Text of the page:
“What’s in a name? That which we call a rose / By any other name would smell as sweet.” — Romeo and Juliet, Act II, Scene II
I have given up on NaNoWriMo. I’ll freely admit it now. When I was so paralysed by my inner editor to even sit down and write, then I knew it was time to throw in the towel. I hated what I was writing. Truly hated it. And I know that you should keep writing, even when uninspired, but it wasn’t really that I was at a loss of creativity – it was that I was at a loss of patience.
Besides, I had a much more pressing issue to contend with.
I was hearing voices.
I’ve met someone. She’s a bit of a bitch if I’m honest, but she’s sassy and clever and capable. There is just one thing we disagree on (apart from the fact she’s determined to feature in a horror story and I’ve never written one before and therefore I’m struggling to get her onto paper) – and that is her name.
Some writers (I’ve heard) don’t decide on names for their characters until the end, while others have the name before they even have the character fully formed. For me, the character makes their appearance first, and then I name them (with their consent*) and then I get on with writing their story.
However, this character is proving quite difficult. I can’t settle on a name for her at all. I’ve tried quirky, unusual, meaningful, generic, even ambiguous, and none work. I’ve started to call her X. I’ve got name for all of my peripheral characters, but she’s so overwhelming and attention-seeking, it doesn’t really matter. She invades every space of my writing – demanding attention and sparking off the page. Which is why I’m having such issues with her name.
How can I write about someone who I can only refer to as X?
So it’s started me thinking about the importance of names. Not just for identification, but for holding together the story. A girl named X is hardly going to be a good main character – she needs a strong, vital, iridescent name. The kind of name that leaps from the page and makes you think about her all the time. I want you to have a love affair with her, I want you to hate her, I want you to keep coming back for more, and most of all I want you to remember her. X is not exactly memorable.
For Romeo and Juliet (it wouldn’t have been as powerful if it had been Sally and Jim) their whole fate hung on their names. If Shakespeare hadn’t been so careful about naming them, the story would have been quite different.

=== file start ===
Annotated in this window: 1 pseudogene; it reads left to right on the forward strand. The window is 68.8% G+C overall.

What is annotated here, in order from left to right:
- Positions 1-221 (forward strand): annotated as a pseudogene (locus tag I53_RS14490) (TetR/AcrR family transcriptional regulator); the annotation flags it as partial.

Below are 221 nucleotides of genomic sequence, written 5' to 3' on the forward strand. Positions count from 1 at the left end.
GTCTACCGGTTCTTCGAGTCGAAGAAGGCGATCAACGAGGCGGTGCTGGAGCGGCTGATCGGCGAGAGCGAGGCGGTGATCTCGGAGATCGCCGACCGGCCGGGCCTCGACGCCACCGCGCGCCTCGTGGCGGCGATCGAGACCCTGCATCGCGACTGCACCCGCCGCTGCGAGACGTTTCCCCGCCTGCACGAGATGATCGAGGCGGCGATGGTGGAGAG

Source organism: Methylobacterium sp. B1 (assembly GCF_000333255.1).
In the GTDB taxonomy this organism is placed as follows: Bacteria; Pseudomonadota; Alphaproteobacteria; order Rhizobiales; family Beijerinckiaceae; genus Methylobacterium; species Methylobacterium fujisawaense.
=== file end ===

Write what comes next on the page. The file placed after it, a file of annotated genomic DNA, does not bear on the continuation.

Some names become so entwined with their character, that you can’t imagine anyone else being called the same name. Iconic names last. If I were to say Mick, you’d say Jagger… and how about other musicians? Elvis? Michael?
Or famous authors … Virginia, Harper, Edgar or Jane? Some authors can even survive from their own initials – F. Scott, C.S., J.G.
You know what you’re getting with those names. You know who they are, what they do, and how to behave when you come across them. You probably have opinions about some, if not all, the names I’ve listed.
Names are essential to the plot. Nothing moves forward without a forward-moving name. Nothing is a mystery without a mysterious name and so forth…
She’s haunting me – this nameless woman. And I’m now reaching the point where I can’t continue with my story until I have named her. This name has to personify everything she is – someone who isn’t actually very nice, but bellows charisma from the rooftops. You have to see that name and know exactly what you’re going to get. And it has to drive the story forward. If she’s so insistent on being in a horror story, then she has to build the plot around her.
I’ve taken to saying names out loud at random to see if any of them fit. X is sitting in the back of my brain, arms folded and shaking her head at every one.
I’m at a loss.
How do you choose a name for your character? Are there characters with the perfect name or a name that just doesn’t suit them at all?
*Please go with me on this – I know it sounds a little crazy that I’m personifying my characters but it helps me!